Sega Genesis Mini 2 Review

Sega Genesis Mini 2 Review
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I’m going to go ahead and paraphrase Don Draper from Mad Men here and say the Sega Genesis Mini 2 it’s not just a miniature all-in-one console, “it’s a time machine. It takes us to a place we wish we could go back to.” Don was relying on nostalgia to sell slideshow carousels when he said that, but the whole pitch works just as well for these retro consoles. While this miniature homage to Sega’s beloved 16-bit system is right up there with its predecessor and the TurboGrafx-16 Mini (also from M2) when it comes to the quality of the controller and its menus, it’s still a neat little piece. wonderful piece of technology that “we go to a place where we know we are loved.

Nostalgia: it is delicate, but powerful

The Genesis Mini 2 is the follow-up to the Genesis Mini I reviewed in 2019. I was quite intrigued by Sega’s first trip into the mini-console world and therefore excited by the announcement of a second Genesis, this one. appropriately based on the Sega Genesis Model 2. The Model 2 was a smaller version of the original Genesis released in 1994, the same year Sega released the ill-fated Saturn.

The Genesis Mini 2 looks good sitting next to its slightly larger older brother.

It’s a small nod to the evolution of the Genesis console, and it looks good alongside its slightly larger older brother. Like the Genesis Mini before it, it has a removable expansion slot door so you can theoretically fit it into the purely cosmetic Sega Tower of Power mini. (As was the case last time, this ridiculous but awesome Sega CD attachment was only available in Japan, and it was out of print long before I knew of its existence.)

The cartridge port has little spring-loaded doors that work just like the real Genesis, so if you have any of the miniature cartridges that were available with the Tower of Power (you probably don’t!), you can put them in. Again, they serve no functional purpose, they just look cool.

On the front of the Genesis Mini 2 there is a power switch and a button labeled “reset”, but that’s not really what it does – pressing it brings up a menu screen that allows you to save, load or exit the menu main during the games. . A button with the same functionality is also built into the included six-button wired Genesis controller. It’s nice that it’s a standard USB device, with a cable of about 2 meters, so you can connect it to a PC if you want.

The menu button on the controller is easily accessible and does not interfere in the slightest with the original design of the controller. It’s located where you might expect to find a right shoulder button on another controller, but it’s built into the mold so it doesn’t stick out. At first glance, it’s just an ordinary six-button controller, something that was stolen from us with the 2019 Genesis Mini. The good news is that the proper extended controller is right there, included in the box, and will work with your original Genesis Mini too. The bad news is that the controller sucks.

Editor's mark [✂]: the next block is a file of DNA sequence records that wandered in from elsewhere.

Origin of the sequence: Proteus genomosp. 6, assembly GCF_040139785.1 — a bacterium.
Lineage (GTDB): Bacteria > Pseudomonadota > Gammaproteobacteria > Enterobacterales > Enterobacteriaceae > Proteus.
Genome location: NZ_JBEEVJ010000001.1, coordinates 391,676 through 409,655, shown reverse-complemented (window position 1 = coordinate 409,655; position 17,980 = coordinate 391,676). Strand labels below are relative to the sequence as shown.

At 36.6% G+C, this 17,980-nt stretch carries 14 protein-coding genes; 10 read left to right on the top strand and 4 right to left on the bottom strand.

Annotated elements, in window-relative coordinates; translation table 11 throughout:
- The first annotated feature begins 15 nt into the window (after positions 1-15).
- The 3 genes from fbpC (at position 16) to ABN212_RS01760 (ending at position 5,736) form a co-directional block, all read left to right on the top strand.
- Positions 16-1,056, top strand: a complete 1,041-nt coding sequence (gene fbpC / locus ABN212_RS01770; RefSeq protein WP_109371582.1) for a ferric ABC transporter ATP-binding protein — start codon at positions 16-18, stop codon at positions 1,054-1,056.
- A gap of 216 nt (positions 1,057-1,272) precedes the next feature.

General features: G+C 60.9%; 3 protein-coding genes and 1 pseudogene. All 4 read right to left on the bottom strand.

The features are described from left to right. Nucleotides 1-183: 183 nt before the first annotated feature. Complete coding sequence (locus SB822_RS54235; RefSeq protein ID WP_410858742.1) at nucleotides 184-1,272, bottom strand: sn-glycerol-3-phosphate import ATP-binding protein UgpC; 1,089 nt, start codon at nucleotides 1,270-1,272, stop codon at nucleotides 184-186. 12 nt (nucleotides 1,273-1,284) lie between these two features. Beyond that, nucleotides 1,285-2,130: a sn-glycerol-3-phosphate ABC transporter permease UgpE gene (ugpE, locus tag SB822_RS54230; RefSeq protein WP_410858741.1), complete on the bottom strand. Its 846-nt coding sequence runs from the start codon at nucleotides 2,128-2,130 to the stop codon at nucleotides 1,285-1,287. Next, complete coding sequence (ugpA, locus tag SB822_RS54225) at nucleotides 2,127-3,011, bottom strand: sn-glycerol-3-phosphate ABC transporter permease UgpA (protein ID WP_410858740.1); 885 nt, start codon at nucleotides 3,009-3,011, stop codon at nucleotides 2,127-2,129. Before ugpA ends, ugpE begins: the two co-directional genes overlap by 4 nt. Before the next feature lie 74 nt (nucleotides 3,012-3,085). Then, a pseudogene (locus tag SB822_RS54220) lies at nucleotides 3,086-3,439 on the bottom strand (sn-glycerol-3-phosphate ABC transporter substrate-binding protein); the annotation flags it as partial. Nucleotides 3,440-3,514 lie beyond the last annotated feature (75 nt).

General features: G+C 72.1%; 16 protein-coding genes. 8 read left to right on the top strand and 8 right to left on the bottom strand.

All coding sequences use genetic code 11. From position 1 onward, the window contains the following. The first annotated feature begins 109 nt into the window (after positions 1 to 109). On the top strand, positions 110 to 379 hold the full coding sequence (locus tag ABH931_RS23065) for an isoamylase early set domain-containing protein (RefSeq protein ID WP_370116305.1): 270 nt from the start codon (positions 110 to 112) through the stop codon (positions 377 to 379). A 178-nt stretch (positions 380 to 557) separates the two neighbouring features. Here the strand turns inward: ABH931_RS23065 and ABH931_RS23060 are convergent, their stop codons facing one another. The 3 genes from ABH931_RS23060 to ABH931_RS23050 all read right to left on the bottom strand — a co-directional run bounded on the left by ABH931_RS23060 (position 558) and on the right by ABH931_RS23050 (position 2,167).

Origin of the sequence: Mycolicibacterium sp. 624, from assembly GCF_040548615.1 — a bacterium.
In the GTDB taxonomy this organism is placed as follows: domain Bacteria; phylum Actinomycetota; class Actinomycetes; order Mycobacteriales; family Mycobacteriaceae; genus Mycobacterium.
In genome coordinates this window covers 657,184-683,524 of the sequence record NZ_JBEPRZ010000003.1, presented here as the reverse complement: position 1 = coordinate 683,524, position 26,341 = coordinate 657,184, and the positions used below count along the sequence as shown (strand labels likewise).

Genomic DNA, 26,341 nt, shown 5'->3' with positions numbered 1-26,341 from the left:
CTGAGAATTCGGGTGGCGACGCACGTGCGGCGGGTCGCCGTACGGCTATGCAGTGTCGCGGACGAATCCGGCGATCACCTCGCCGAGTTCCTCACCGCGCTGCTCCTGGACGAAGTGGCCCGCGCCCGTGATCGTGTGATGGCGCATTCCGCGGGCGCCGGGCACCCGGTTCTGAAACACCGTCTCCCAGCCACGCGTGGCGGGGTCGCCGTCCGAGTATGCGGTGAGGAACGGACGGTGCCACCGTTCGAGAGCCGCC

As far as original replicas of vintage controllers go, the one that comes with the Genesis Mini 2 is passable at best. The buttons feel pretty bad. They have a mushy texture that I found really off-putting, and the D-pad shares the same tactile discomfort. I didn’t notice any lack of responsiveness while gaming, but it feels light and cheap, almost like an afterthought. The three-button controller that came with the original wasn’t great either, but at least there were two in the box instead of just one.

a pang in your heart

The user interface of the Genesis Mini 2 is practically unchanged from the original. The menu screen music isn’t that great, but all the other options I used to love are back, like seeing your “collection” with the spine facing out, as well as some new wallpapers for the menu screens and during gameplay. play. There aren’t a lot of improvements from the start, and honestly, since I don’t really like the music, it’s a little less cool. It’s a shame Sega wasn’t inspired by the TurboGrafx-16 Mini’s superior UI delight. For example, while the Genesis Mini 2 includes a good selection of Sega-CD games, it lacks the TurboGrafx-16 Mini’s extra touch: a custom region-specific animation when you load a cart or CD-ROM game.

M2 is basically a group of trickster gods.

In other words, if you loaded a CD from the US interface, it looked like the US version of TurboGrafx, while loading from the Japanese interface looked like PC Engine, while games on the UE resembled the UE version of the PC Engine; it even simulated the sound of a CD drive spinning and reading the disc. It was a cool, very useless, but loving touch that is completely missing from the Genesis Mini 2, and disappointing for me, a grown man who loves dummy sounds.